Bowie Kuhn, baseball’s head during labor strife, dies at 80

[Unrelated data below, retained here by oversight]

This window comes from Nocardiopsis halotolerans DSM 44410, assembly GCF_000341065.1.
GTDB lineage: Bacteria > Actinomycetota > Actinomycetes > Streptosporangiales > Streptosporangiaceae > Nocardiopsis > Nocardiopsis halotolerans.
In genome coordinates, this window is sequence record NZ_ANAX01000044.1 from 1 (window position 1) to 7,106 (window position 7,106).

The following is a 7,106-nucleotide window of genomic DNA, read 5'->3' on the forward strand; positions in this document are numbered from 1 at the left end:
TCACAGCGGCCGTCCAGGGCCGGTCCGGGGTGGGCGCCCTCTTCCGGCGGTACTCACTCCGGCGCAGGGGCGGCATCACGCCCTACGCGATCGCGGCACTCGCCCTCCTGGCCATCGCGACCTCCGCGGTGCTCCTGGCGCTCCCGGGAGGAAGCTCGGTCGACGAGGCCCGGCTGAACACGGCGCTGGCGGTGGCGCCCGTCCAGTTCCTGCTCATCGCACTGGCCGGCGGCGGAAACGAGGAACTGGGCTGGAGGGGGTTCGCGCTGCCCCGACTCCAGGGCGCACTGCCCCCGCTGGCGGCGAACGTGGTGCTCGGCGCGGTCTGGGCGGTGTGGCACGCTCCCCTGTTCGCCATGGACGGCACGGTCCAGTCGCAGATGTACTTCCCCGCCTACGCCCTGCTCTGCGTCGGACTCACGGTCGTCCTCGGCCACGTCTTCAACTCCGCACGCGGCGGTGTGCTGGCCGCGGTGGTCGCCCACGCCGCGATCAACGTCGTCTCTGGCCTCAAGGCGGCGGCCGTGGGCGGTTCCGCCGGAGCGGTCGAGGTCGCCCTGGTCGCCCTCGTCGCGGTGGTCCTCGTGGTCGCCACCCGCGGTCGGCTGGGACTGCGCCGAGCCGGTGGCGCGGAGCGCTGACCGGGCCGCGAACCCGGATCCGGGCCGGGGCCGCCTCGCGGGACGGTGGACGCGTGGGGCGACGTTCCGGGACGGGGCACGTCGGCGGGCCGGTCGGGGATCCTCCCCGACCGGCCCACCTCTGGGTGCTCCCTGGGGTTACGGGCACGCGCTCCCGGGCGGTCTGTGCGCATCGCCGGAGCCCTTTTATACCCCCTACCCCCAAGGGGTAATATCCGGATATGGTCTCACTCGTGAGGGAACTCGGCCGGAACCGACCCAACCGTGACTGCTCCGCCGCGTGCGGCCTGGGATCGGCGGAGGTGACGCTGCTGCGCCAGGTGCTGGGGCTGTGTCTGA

first_imgKuhn was elected baseball commissioner as a compromise choice on Feb. 4, 1969, two months after the club owners fired William D. Eckert, a retired Air Force general who was a figurehead. Kuhn was a baseball insider, he was familiar with the legal challenges increasingly facing the game, and he was a good speaker, with a 6-foot-5-inch frame cutting a forceful image. In August 1970, Kuhn was elected to a seven-year term with a contract valued at more than $1 million. But troubles had arrived for the baseball hierarchy. Curt Flood, the St. Louis Cardinals’ star outfielder, had asked Kuhn to void his trade to the Philadelphia Phillies after the 1969 season and allow him to sign with a team of his choice. Flood maintained that the reserve clause, which bound players to their teams until they were traded or released, violated federal antitrust law. Kuhn rejected the demand, and when Flood sued in federal court, Kuhn testified against him, predicting that baseball would be engulfed in chaos if players could sell themselves to the highest bidder. Flood ultimately lost in the Supreme Court, but the drive for free agency had begun. Kuhn’s suspension of the Detroit Tigers’ star pitcher Denny McLain from April 1 to July 1, 1970, for past involvement with bookmakers was alternately criticized as too lenient or too harsh. When Jim Bouton, then pitching for the Houston Astros, collaborated with journalist Leonard Schechter on “Ball Four,” a behind-the-scenes and sometimes risque look at baseball, Kuhn called him in to voice his dismay. The flap served only to boost the book’s sales. Kuhn championed World Series night games, inaugurated in 1971, a move that brought enhanced television revenues but much criticism. In 1972, the players staged their first general strike, a 13-day walkout, with pensions again at issue. Kuhn essentially stayed out of the dispute, leaving matters to management’s Player Relations Committee. Kuhn was faced with a contentious issue of another sort when the Atlanta Braves sought to hold Hank Aaron out of their 1974 season-opening series in Cincinnati so he could eclipse Babe Ruth’s career home run record of 714 when the team played at home. Kuhn ordered the Braves to play Aaron in Cincinnati, citing the need to protect the integrity of the game. Aaron tied Ruth’s record in the season-opener, then broke the record in the Braves’ first home game, against the Dodgers. Kuhn, meanwhile, fined or reprimanded Finley several times, and in November 1974, suspended Steinbrenner for two years after Steinbrenner pleaded guilty to making illegal contributions to President Richard M. Nixon’s 1972 re-election campaign. (The ban was dropped after 15 months.) He barred Willie Mays, in 1979, and Mickey Mantle, in 1983, from further association with baseball because of their promotional work for casinos, bans overturned by his successor. Bowie Kuhn, the commissioner of baseball during a tumultuous 15-year period when the game experienced dramatic growth accompanied by unprecedented labor strife, died Thursday at a hospital in Jacksonville, Fla. Kuhn, who lived in Ponte Vedra Beach, Fla., was 80. His death was announced by his son Paul, who said he had a respiratory ailment. He had heart surgery in October 2004. In Kuhn’s tenure as baseball’s fifth commissioner – from 1969 to 1984 – attendance, salaries, television revenue and franchise values soared, the major leagues expanded into Canada and realigned into divisional play, the World Series became a night-time spectacle, and players won the right to free agency and staged their first strikes. Kuhn was in the midst of the storms. He fined or suspended high-profile owners like the New York Yankees’ George Steinbrenner, the Oakland A’s Charlie Finley and the Atlanta Braves’ Ted Turner. He struck down million-dollar sales of star players, vied against the players’ union leader, Marvin Miller, and fended off threats to his job. Kuhn viewed himself as a lifelong fan determined to uphold the integrity of baseball, promote competitive balance and enhance the game’s marketing, all the while bemoaning sharply rising salaries that he claimed imperiled the sport’s financial viability. But to his detractors, he was often self-righteous, pompous and inconsistent in his rulings and subservient to the owners who hired him. Finley, the maverick basher of the baseball establishment, famously likened Kuhn to “the village idiot.” But Peter O’Malley, then the Los Angeles Dodgers’ owner, viewed Kuhn as having upheld important values. Bowie Kent Kuhn was born in Takoma Park, Md., and grew up in Washington, the youngest of three children. He graduated from Princeton and the University of Virginia Law School and became a partner in Willkie Farr & Gallagher, the National League’s law firm. In 1966, he won an antitrust court battle clearing the way for the Braves’ move from Milwaukee to Atlanta. last_img read more